The Co-op has announced that it is to plant vines at its estate in Down Ampney near Cirencester. Down Ampney is a small village located just inside the Cotswold water park on the Wiltshire border and 5 miles south east of Cirencester.
The village is renowned as the birth place of the composer Ralph Vaughan Williams. The Co-op has farmed the estate since 1918 and it produces oilseed rape, wheat, barley and honey.
At the centre of the estate are the remains of the airfield that saw gliders depart for Arnheim in the Second World War.
Gloucestershire is one of the UK’s leading wine-growing areas. Cirencester was a town in Roman times, and it’s likely that wine was made in the area then.
A wood next to The Co-op’s farm is called Vines Brake, suggesting it was once home to a vineyard. The Cotswold’s bedrock is oolitic limestone which is great for grape growing – the limestone has gravel, sand, clay and shell beds that give good drainage.
David Watson, the group’s arable operations manager, said the geology – sandy loam over clay – was promising and the site was well-sheltered. He explained that:
“English wine has had a poor reputation, but there are some cracking English bottles out there. We have seen warmer, drier summers, albeit with spells of extreme rainfall, and that, combined with an improved understanding of home-produced wine, gives us belief we can make this work.”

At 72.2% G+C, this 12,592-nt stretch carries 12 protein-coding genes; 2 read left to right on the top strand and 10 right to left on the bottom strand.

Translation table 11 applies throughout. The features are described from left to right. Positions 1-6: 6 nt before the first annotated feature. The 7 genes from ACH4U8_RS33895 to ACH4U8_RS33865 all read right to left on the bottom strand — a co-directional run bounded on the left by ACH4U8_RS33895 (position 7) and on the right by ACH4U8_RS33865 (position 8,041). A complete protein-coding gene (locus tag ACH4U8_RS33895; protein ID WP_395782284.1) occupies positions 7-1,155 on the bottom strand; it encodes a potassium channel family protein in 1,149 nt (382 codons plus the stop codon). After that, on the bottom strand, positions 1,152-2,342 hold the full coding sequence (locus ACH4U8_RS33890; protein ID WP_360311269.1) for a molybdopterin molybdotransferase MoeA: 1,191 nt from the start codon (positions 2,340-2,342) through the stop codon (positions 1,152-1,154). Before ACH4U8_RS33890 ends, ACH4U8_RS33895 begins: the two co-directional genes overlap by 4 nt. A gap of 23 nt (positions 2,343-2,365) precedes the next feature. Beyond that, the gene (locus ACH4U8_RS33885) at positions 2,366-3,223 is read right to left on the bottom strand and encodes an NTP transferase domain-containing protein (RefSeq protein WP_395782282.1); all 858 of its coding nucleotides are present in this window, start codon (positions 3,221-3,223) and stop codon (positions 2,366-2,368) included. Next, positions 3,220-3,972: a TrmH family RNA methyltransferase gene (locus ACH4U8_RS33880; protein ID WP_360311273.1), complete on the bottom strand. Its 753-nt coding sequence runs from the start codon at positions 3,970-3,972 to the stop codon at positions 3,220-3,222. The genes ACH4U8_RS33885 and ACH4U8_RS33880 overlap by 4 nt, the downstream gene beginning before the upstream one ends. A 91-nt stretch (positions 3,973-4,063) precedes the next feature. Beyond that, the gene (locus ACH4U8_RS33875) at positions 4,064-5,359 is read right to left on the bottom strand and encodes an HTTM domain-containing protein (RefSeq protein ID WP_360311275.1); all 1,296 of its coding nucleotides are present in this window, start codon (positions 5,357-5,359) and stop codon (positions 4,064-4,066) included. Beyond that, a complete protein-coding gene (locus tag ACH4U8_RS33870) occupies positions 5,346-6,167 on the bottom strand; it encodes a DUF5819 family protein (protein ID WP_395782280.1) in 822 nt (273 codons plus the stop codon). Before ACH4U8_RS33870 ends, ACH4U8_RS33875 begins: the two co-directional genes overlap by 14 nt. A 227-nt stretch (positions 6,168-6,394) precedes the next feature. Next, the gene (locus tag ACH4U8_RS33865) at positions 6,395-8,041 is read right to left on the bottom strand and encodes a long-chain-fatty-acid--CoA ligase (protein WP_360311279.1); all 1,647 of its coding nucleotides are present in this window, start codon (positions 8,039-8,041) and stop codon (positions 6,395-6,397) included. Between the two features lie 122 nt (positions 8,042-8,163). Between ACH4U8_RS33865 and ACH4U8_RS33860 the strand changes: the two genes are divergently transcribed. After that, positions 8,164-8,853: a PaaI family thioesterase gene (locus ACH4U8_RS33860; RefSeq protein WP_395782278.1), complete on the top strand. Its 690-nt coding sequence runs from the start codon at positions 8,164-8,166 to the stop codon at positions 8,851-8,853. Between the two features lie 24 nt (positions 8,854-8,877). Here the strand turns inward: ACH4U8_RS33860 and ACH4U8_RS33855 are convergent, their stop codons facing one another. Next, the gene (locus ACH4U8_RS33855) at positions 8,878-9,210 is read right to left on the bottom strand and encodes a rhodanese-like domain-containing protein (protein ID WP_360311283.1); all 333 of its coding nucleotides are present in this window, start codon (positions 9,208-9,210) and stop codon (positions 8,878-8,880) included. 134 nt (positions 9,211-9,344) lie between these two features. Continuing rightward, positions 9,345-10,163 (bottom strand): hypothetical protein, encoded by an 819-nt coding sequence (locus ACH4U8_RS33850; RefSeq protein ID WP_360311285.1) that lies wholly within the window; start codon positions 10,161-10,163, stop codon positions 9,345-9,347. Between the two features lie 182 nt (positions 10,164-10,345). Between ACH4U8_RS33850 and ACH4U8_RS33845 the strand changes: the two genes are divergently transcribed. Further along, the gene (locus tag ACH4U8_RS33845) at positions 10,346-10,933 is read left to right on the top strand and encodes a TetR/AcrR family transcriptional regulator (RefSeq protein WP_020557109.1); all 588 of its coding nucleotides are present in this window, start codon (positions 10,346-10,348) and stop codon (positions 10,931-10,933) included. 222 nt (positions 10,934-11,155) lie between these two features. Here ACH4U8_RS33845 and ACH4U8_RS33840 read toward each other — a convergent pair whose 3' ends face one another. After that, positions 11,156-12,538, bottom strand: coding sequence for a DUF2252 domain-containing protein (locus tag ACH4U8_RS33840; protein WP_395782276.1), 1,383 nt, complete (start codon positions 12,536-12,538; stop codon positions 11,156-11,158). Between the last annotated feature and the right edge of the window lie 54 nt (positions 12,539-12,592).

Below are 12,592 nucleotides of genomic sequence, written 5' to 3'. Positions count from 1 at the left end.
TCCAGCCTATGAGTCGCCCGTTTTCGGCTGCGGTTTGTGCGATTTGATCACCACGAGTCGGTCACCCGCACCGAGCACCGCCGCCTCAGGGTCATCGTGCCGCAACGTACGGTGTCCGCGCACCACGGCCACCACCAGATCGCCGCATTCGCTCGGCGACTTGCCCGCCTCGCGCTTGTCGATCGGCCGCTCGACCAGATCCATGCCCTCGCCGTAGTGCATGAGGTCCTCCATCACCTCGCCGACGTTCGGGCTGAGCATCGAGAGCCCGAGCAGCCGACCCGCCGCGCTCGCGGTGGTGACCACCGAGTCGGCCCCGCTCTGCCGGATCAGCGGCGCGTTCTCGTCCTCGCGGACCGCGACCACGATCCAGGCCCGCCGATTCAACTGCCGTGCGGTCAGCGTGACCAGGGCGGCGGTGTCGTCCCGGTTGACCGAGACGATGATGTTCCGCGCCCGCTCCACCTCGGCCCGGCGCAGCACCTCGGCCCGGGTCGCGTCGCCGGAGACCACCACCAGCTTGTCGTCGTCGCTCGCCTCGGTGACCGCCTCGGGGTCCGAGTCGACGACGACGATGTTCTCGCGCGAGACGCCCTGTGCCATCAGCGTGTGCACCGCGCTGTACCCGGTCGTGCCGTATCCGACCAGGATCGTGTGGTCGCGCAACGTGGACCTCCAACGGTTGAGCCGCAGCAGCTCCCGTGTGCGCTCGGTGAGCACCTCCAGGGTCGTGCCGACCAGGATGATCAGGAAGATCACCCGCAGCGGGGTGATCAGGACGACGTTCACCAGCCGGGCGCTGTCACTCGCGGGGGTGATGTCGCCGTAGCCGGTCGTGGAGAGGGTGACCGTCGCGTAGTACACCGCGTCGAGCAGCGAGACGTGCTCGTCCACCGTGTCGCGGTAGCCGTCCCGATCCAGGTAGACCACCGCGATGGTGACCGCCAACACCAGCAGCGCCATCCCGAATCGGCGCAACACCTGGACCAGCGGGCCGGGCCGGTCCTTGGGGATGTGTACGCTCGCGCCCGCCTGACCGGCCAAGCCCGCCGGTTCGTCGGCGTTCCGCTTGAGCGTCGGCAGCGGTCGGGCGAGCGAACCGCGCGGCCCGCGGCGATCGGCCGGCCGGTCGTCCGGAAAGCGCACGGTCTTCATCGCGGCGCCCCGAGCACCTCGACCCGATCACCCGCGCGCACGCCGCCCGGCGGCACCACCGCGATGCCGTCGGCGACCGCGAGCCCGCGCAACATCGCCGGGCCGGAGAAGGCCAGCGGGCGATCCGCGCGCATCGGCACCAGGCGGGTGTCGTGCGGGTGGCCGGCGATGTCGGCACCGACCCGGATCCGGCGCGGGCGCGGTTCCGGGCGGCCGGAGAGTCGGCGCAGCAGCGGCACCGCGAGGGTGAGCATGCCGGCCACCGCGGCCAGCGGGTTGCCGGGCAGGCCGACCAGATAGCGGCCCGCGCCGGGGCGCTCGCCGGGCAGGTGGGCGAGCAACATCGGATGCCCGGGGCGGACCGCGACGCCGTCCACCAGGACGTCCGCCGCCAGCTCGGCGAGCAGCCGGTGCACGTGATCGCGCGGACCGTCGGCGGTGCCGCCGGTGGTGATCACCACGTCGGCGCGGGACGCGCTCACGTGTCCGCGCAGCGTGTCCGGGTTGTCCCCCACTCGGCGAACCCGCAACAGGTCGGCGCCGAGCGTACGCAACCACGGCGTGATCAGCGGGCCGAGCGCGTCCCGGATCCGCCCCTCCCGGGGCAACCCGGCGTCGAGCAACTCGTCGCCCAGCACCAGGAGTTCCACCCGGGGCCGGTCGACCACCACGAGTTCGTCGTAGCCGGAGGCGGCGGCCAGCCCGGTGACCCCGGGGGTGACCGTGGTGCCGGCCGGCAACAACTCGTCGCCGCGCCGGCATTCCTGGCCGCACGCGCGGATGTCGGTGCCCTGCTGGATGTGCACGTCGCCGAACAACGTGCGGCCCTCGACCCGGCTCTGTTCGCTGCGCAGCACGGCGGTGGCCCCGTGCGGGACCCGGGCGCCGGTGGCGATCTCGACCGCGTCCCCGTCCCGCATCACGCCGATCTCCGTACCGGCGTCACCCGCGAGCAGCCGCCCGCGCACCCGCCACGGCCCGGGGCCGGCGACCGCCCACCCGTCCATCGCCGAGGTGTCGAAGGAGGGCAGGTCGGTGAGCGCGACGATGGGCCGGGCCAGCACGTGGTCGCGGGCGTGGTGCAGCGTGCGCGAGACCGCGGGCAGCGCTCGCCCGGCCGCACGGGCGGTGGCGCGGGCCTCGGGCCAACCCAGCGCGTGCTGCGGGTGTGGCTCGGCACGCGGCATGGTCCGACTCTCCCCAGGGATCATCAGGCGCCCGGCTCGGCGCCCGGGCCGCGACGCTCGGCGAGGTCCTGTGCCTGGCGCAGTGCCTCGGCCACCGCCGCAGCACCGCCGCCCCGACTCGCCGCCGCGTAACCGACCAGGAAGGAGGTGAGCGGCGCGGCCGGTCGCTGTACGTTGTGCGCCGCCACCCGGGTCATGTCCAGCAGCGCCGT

The grape vines that will be planted are Ortega and they are expected to yield up to 20,000 bottles a year of white wine once the vines reach maturity, from 2014.
The retailer hired a wine consultant to select the south-facing slope, which was previously used to grow grass for silage and to graze sheep. The vineyard will cover 6 acres.
Ortega is a white grape variety that was created in 1948 by Hans Breider at the Bayerischen Landesanstalt für Wein-, Obst- und Gartenbau in Würzburg, Germany.
Breider chose to name the variety in honour of the Spanish poet and philosopher José Ortega y Gasset. Ortega is a cross between Müller-Thurgau (Riesling with Madeleine Royale hybrid) and Siegerrebe (Gewürztraminer and Madeleine Angevine hybrid).
Ortega ripens early, is not sensitive to frost, has low-acid, high-sugar and produces wines with aromatic floral characteristics and hints of peach, tangerine, muscat, melon and apricot.
It is often used for late harvest dessert wines and ice wines as well as dry fruity whites. It has already been grown successfully in England and seems to like our climate. It is also grown in Canada as well as its native Germany.
This project is the latest addition to southern England’s rapidly growing wine industry. The area under vines in England increased by almost 40% from 1999 to 2009, to 1,215 hectares, and production has increased from 1.8m bottles to 3.2m bottles a year, according to the English Wine Producers Association.
Waitrose recently announced its own new planting of grapes to produce sparkling wine on its Hampshire farm.
The wine critic and consultant editor of Decanter magazine, Steven Spurrier, has planted a vineyard in Dorset’s Bride valley, and Christian Seely, the French boss of Axa’s wine arm, which owns several Bordeaux vineyards, has also invested in a sparkling wine project in Hampshire.
Most successful English plantings have centred on the chalky soils of Kent, Sussex and Hampshire, where winemakers have focused on planting Pinot Noir, Pinot Meunier and Chardonnay, the grapes used for Champagne.
We already have the the well known Three Choirs vineyard in Newent, Gloucestershire and it will be interesting to see how it’s Cotswold Cousin competes!